The Brain-Related Differences of Bacon Versus Beef
Finding such vast differences in dementia rates with the types of meat consumed was unexpected, leading Zhang and colleagues to speculate about why this variability occurred. While the high amounts of protein, zinc, and iron found in meat products are thought to be favorable to brain health, there are three components of processed red meat that may negate these brain-boosting benefits: nitrites, advanced glycation endproducts (AGEs), and sodium.
First, the nitrites found in processed meats, like ham or hot dogs, are added to prevent the growth of harmful bacteria, extend shelf life, add a pink coloring, or preserve the meat. These nitrites lead to the production of nitrosamines in the body, which are harmful compounds linked to DNA damage, activation of inflammatory molecules called cytokines, and increased levels of oxidative stress — a buildup of reactive oxygen species that damage cells and proteins. As inflammation and oxidative stress are highly detrimental to brain health, the dietary nitrites in processed meats are a likely culprit for the development of dementia.
The accumulation of advanced glycation endproducts in older adults — “AGEing” — is also involved in neurodegenerative disorders. These compounds develop when foods are cooked at high heat (like grilling, barbecuing, or frying), causing the proteins or fats in the food to “stick” to sugars in the bloodstream — also known as glycation. AGEs are considered toxic to the brain, as they create high amounts of oxidative stress and neuroinflammation by altering the structure and function of proteins. Although AGEs can develop from high-heat cooking of all meats, processed red meats are particularly susceptible to developing these harmful compounds — one study found that fried bacon had 20 times more AGEs than fried pork chops.
Lastly, the high sodium content may be another reason why these foods increase dementia risk, as salt is added to processed meats for preservation and curing. High salt intake increases the risk of high blood pressure, which also plays a role in neurodegenerative diseases. One study with animals found that long-term high-salt consumption led to reduced blood flow in the brain, memory and learning deficits, and cognitive impairment.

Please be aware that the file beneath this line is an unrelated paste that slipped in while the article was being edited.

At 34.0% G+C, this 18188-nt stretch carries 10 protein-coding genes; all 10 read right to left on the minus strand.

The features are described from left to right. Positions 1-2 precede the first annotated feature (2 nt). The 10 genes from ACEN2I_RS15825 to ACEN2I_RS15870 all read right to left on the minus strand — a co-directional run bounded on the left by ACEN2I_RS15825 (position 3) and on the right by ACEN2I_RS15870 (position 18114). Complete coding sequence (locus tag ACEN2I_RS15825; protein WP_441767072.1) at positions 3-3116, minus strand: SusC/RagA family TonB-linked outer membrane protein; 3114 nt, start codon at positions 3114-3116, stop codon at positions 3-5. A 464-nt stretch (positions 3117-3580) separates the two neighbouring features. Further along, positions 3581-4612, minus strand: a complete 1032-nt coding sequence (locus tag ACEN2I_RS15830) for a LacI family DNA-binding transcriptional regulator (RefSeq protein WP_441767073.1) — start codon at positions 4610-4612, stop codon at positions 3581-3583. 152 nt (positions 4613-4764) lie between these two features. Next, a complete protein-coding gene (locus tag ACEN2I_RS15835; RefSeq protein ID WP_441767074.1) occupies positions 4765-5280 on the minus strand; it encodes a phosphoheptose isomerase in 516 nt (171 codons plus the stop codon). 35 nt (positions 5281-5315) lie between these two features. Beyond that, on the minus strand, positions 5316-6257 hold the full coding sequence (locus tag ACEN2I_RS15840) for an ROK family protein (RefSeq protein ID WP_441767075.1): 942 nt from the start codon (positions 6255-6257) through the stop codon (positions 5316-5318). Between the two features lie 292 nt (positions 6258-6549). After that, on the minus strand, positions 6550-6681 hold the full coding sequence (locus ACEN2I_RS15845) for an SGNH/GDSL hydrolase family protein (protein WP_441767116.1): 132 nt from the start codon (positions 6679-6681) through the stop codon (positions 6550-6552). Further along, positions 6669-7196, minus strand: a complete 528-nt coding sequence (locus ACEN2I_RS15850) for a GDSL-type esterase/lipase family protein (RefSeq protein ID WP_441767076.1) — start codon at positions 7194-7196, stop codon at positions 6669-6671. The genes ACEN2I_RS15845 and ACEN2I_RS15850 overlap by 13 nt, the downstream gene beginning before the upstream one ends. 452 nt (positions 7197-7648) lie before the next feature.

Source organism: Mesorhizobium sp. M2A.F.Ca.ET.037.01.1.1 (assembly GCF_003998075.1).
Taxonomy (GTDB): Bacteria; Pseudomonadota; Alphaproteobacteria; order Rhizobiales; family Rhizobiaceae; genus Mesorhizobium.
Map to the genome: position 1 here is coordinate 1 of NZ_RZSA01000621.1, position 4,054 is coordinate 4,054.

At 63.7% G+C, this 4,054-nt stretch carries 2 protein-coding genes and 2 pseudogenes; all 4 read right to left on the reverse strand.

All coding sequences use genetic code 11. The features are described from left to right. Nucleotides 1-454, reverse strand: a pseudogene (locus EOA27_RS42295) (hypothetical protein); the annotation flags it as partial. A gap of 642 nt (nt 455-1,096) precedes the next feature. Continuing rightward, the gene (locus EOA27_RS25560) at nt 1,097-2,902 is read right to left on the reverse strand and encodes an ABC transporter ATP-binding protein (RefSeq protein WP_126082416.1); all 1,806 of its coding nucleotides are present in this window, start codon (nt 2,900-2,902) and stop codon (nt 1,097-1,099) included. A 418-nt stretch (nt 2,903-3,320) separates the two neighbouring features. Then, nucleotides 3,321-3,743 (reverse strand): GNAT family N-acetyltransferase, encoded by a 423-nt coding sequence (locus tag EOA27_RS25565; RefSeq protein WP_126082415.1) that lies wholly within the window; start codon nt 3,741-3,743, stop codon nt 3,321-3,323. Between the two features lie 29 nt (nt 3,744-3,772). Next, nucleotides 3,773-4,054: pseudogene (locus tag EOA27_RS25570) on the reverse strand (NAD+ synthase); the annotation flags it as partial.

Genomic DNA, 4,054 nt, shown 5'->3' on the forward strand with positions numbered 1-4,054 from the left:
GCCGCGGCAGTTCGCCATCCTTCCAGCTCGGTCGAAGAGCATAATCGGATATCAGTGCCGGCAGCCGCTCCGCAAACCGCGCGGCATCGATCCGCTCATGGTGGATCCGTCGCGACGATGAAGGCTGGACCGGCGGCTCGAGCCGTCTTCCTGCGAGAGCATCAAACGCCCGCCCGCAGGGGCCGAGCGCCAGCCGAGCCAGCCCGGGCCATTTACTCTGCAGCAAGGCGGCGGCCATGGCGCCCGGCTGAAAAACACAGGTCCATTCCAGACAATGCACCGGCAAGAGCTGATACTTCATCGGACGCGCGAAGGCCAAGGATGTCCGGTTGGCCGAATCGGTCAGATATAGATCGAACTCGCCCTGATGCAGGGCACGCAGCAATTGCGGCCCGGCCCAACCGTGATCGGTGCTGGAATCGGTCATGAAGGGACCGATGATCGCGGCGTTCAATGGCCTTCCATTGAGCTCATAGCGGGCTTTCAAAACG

Does This Mean Sayonara to Sausage Forever?
With this study comes a greater understanding of the differences between the meat we eat and our risk of dementia in the future. However, this research has some limitations, such as the lack of diversity (95% of the participants were white) and the notorious unreliability of self-reported dietary data — after all, think about how accurately you could detail the quantities and types of foods you recently ate. Plus, it’s important to note that correlation does not equal causation — as stated by Professor Paul Matthews at the UK Dementia Research Institute, “Risk as defined in this study means association, but does not provide evidence that eating processed meat causes dementia.” Despite these drawbacks, this research adds to the evidence of the health-harming effects of processed red meats, while uncovering new data on how unprocessed meats may protect cognition with age.
Although it doesn’t necessarily mean that you can never eat bacon or sausage again, this study implies that it would be wise to limit your consumption of meats from the processed section — especially not eating them on a daily basis. As summarized by one author of this study, Professor Cade, “Anything we can do to explore potential risk factors for dementia may help us to reduce rates of this debilitating condition. This analysis is a first step towards understanding whether what we eat could influence that risk."